Carl Phillips on Oman’s unique position in the archaeology of pre-Islamic Arabia. A joint lecture with the Anglo-Omani Society, this will be held at the Anglo-Omani Headquarters. Thursday, April 21, 2016
Prof Trevor Marchand on Architecture that ‘Fills the Eye’: building traditions in Highland Yemen.Prof. Trevor Marchand is Emeritus Professor of Social Anthropology at SOAS. This talk will be hosted by the MBI Al Jaber Foundation but BFSA members are invited to attend. Thursday, March 17, 2016
Louis Allday: Digitising British Imperialism in the Gulf: The British Library Qatar Foundation Partnership. Louis Allday is a Gulf History and Arabic Language Specialist for the British Library-Qatar Foundation Partnership. This ongoing partnership has created the Qatar Digital Library (www.qdl.qa), a bilingual online portal that provides access to previously un-digitised British Library archive materials related to the history of the Persian Gulf and a selection of the Library’s Arabic scientific manuscripts.This will be a joint BFSA/MBI hosted talk. 15 October 2015
Study Day – Networks of the Red Sea: travel, trade and connections
Networks of the Red Sea: travel, trade and connections An exciting day discussing the latest work on both sides of the Red Sea: excavations and research spanning five millennia of inter-regional activityFrom 09.45 Doors open for registration (please come prepared for variable a/c temperatures!)
10.00 – 10.15 Welcome
10.15 – 11.30 Claire Somaglino: Ayn Soukhna and exploring the Red Sea: from the reign of Khafre to the end of the XVIIIth Dynasty
11.30 – 12.00 coffee
12.00 – 13.15 Carl Phillips: The southern Red Sea coast of Arabia in the 2nd-1st millennium BC: relations between Arabia, Punt and Ethiopia
13.15 – 14.15 lunch – please make your own arrangements
14.15 – 15.30 Roberta Tomber: To east and west: the ins and outs of trade at Egypt’s Roman Red Sea ports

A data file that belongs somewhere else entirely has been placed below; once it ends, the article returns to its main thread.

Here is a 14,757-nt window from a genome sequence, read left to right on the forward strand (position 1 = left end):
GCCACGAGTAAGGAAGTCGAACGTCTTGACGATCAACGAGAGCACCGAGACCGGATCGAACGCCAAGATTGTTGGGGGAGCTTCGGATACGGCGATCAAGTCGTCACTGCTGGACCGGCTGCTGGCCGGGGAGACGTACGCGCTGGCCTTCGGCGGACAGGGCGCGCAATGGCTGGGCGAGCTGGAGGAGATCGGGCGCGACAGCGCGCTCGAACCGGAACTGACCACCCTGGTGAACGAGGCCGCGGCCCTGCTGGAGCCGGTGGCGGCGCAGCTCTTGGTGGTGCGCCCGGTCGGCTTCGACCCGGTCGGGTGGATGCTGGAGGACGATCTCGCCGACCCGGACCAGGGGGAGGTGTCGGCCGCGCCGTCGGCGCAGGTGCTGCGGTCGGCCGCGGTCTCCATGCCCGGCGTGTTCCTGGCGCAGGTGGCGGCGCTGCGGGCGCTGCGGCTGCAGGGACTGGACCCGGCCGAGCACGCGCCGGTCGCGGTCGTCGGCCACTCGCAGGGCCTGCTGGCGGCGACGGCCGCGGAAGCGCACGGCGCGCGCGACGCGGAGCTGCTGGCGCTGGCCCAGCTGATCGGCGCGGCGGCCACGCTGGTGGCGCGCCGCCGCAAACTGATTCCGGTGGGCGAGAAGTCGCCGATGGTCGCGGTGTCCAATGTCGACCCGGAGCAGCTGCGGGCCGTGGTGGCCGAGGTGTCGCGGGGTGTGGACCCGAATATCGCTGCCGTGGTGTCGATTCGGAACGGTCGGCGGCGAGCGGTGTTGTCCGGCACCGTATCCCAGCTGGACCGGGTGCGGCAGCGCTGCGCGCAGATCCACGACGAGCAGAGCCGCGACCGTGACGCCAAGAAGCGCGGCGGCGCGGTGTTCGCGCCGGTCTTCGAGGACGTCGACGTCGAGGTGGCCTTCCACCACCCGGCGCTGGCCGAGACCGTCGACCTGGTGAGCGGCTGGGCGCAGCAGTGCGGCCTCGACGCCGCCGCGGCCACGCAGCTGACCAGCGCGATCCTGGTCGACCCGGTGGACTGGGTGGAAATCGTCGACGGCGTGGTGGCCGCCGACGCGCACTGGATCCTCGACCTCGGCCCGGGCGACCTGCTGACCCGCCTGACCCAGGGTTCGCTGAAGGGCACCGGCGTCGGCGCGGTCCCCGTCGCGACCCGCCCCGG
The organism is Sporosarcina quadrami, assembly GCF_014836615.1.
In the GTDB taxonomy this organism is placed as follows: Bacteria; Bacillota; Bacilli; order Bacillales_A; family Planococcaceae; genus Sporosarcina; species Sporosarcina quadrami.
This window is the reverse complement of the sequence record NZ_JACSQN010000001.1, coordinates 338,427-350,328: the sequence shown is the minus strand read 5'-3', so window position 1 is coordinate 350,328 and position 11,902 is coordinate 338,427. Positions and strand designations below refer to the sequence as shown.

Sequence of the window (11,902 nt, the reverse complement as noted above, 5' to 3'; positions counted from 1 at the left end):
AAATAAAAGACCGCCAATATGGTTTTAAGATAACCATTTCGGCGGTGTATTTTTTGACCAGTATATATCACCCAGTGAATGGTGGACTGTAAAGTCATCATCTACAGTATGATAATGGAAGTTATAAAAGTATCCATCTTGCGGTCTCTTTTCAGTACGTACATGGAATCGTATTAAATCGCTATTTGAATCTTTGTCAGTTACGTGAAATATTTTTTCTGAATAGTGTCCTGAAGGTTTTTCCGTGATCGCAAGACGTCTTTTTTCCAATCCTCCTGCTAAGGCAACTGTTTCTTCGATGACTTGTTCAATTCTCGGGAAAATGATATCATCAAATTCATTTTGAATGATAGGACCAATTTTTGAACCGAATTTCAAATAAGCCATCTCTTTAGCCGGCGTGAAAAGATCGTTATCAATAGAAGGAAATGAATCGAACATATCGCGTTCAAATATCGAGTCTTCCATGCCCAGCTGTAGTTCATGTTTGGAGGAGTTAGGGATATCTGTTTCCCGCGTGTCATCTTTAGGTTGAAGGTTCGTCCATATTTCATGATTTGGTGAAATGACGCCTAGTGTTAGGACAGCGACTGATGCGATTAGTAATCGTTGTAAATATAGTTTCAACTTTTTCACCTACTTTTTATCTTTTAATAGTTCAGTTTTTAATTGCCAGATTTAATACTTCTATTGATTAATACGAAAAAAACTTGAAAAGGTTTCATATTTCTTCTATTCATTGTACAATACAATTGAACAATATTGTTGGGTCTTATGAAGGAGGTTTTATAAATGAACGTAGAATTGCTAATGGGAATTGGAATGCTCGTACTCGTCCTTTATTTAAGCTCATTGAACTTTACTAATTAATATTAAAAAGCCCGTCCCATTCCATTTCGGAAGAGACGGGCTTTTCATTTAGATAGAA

15.30 – 16.00 tea
16.00 – 17.15 Aylin Orbasli: Historic Towns of Saudi Arabia’s Red Sea Coast: trade, pilgrimage, architecture and society
17.15 – 17.30 Q&A
The Art of Collecting
Prof. Khalili is a world-renowned scholar, collector and philanthropist. Since 1970 he has assembled eight of the world’s finest art collections, which include Islamic Art and art of the Hajj pilgrimage from 700 – 2000. These collections have contributed to more than 50 international exhibitions and items from the collections have been exhibited in museums worldwide including the British Museum and the Victoria and Albert Museum. In 1989 Prof.Khalili founded the Nasser D. Khalili Chair of Islamic Art and Archaeology at SOAS. In 1995 he founded the Maimonides Interfaith Foundation, a charity which promotes peace and understanding between Judaism, Christianity and Islam.
The Holy Land Lovingly Explored and Documented in the Late Ottoman Period
Dr Khatib explores the history of westerners’ observations of the Holy Land through his own remarkable collection of manuscripts, paintings, photographs and maps, which tell the story of a lasting fascination and a quest for understanding. Dr. Hisham Khatib was born in Acre, Palestine and spent his youth and early career in Jerusalem, where he was the city’s chief electrical engineer. One of the world’s leading energy experts and Honorary Vice Chairman of the World Energy Council, Dr. Khatib has published widely on energy matters and the global environment.
The Greening of Arabia: Water, Fossils and Early Peoples
Professor Michael Petraglia is Co-director of the Centre for Asian Archaeology, Art, and Culture at the University of Oxford and a Senior Research Fellow of Linacre College, Oxford. He will present some of his team’s research in the Palaeodeserts Project, focusing upon environmental change in the Arabian Desert.